Friday Five is where we highlight music by Washtenaw County-associated artists.
This week features funk-jazz-whatever by Isolation Daze, pop by Crossover, instrumental R&B by Tanomura, live jams by Stormy Chromer, and sax-drums duets by Shitty Sons.
It's fitting that J. Amber Kao is listed as "mover" in the website bio section of IS/LAND, a performance collaborative comprised of Asian Pacific Islander American and Asian artists. Yes, she's a dancer, but as shown in the performance video "In Isolation Pt. 1 - SYNODIC," it's movement that matters most, not a prescribed notion of dance.
Recorded last year in Saginaw Forest before the leaves changed, Kao and fellow Ann Arborite Chien-An Yuan (aka Jienan Yuan) created this video and soundtrack as a "meditation reflecting on both the passage of time and the nature of change—embodied in the dancer’s movement between, around, and within the changing sunlight."
Accompanied by Yuan's ghostly soundtrack, Kao cuts a hypnotizing figure among the tall trees, her movements so slow and controlled that you might think it's a camera trick. While the choreography is for a solo performer, Kao's active dress makes it a duet. The billowy garment almost looks like a special effect, with its horizontal lines implying a landscape, or even a face, its colors syncing with the washed-out greens and blown-out backlighting. But even when Kao bounces the dress, it looks like she has perfect dominion over the fabric's movement, leading the raiment through the dance like a patient teacher.
Over the course of nearly five minutes, it's easy to be transfixed by Kao and ignore her surroundings, but on subsequent viewings, you'll see how the video's contrast subtly changes. While Kao's movements stay in a tight radius, time slides up the path toward her as the colors move from pale to saturated, the backlight dimming with time, the foreground becoming more and more vibrant. Yuan's quivering drone accompaniment is occasionally punctured by a treated piano chord, which introduces a sharp video edit that indicates the next stage of the forest's evolving hues.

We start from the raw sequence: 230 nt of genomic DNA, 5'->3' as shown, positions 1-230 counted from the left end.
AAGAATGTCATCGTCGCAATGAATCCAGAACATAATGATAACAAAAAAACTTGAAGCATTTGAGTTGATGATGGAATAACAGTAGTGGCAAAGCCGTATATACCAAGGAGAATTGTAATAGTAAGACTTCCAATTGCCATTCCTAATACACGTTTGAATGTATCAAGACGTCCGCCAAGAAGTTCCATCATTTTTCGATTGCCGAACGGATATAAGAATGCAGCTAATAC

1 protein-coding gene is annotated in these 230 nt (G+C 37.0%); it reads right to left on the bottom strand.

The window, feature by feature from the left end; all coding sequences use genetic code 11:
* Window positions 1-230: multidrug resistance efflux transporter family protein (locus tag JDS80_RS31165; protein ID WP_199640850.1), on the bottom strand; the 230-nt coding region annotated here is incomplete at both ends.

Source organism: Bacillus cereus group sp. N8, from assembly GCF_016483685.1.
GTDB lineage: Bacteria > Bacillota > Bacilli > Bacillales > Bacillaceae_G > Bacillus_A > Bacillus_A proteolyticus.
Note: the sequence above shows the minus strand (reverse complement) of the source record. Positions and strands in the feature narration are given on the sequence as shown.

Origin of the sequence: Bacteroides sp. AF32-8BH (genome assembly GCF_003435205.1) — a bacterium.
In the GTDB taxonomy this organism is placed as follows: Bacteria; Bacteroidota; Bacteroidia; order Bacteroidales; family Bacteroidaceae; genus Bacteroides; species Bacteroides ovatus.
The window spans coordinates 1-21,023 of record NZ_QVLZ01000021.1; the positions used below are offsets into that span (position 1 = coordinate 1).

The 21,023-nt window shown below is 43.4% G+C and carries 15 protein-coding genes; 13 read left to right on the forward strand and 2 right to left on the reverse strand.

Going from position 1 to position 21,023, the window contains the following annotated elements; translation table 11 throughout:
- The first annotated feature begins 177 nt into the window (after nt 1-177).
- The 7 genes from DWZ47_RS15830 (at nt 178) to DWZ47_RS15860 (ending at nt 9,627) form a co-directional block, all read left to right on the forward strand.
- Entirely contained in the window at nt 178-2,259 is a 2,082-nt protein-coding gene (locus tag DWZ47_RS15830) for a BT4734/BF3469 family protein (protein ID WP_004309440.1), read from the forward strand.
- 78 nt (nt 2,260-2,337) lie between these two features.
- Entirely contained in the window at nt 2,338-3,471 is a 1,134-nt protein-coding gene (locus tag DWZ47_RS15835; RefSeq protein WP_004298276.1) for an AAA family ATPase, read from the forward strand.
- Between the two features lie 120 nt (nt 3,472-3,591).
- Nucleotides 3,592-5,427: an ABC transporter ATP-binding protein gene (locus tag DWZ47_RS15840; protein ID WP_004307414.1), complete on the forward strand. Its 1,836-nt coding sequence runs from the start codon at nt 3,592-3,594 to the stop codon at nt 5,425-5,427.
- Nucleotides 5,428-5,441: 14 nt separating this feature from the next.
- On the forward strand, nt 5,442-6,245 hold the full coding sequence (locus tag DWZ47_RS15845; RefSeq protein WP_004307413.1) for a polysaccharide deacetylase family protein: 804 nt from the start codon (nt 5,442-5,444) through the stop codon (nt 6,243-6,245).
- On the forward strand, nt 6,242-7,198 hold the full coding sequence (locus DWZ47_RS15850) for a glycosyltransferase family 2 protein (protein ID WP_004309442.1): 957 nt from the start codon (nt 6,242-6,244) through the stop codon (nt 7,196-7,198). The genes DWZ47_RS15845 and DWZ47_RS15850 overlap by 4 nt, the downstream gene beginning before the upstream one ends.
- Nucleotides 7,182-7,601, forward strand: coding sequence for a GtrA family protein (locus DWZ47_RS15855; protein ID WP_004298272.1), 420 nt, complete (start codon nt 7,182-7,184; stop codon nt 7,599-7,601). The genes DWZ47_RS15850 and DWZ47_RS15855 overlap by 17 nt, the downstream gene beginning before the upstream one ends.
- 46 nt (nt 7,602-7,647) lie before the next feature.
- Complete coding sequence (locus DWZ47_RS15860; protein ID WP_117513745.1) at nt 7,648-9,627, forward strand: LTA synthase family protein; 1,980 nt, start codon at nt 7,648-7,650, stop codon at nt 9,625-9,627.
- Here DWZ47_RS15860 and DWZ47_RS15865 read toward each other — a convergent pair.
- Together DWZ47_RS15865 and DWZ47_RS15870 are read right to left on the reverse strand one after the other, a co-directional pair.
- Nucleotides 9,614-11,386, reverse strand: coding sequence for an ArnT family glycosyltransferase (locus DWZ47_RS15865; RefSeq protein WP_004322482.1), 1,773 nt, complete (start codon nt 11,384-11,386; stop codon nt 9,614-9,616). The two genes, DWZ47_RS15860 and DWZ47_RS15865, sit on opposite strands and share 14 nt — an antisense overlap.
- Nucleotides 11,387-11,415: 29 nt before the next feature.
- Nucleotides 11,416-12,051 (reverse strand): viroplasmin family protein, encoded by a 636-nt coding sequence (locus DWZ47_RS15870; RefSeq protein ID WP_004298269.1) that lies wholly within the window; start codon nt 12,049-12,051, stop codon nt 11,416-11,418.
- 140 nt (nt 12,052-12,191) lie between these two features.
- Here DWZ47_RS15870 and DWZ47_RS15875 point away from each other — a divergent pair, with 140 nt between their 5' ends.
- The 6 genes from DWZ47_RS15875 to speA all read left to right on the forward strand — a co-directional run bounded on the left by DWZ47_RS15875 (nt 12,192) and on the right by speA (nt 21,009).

It's the perfect video for January, when we're huddling inside our homes, hiding away from the season's browns and grays, waiting to glide in tandem with the verdant world once again.
After asking where the above photo was located in my original post below from November 4, 2020, we received several suggestions in the comments and on social media.
But we got a definitive answer from one of the folks actually in the picture.
Scott Morgan—pictured second from left—of The Rationals, Sonic's Rendezvous Band, and numerous other rock 'n' roll ragers sent a message via his niece, Jennifer Compton, who works at AADL:
I saw your article on Pulp about The MC5 playing baseball, and if you're interested I believe I can confirm the location of the baseball diamond. Per my uncle Scott Morgan—he says it's West Park, and I can confirm with the photos attached, the house with the funny windows is in both shots.
Michigan Art Gallery's "Her Joyful Eye" is a calming exhibition of paintings by late U-M prof Mignonette Yin Cheng
If there's ever been a season that’s needed contemplative art, this is it.
Ypsilanti's Michigan Art Gallery has mounted an exhibit that's meant to give us this reflective opportunity.
Mignonette Yin Cheng: Her Joyful Eye, currently on display in-house at the Michigan Gallery—and accessible online—illustrates the fact that contemplation doesn't come by easily. It has to be earned.
As seen in this late University of Michigan art professor emerita's comprehensive retrospective, contemplation took Cheng a lifetime of effort. Based on the evidence at hand, not only was it a matter of artistic discipline but also an iron-clad disposition. There's a cool detachment to Chen's art that focuses her viewer’s eye on the minute observations she makes in her composition.
As the Michigan Gallery's gallery statement tells us, “Born in 1933 near Amoy, China, Cheng received her first training at the Russian Academy of Arts in Shanghai learning traditional Chinese drawing and painting techniques. Arriving in the United States in 1955, her style of painting evolved into a vibrant, gestural expression of her unique background and cultural influence.”
Friday Five highlights music by Washtenaw County-associated artists.
This week features ambient and minimalist electronica from Bradley Gurwin, new age piano channeled by Emilie Lin, electronic instrumental pop by Erik Miller Galow, and hip-hop via Prol'e and Glockoma.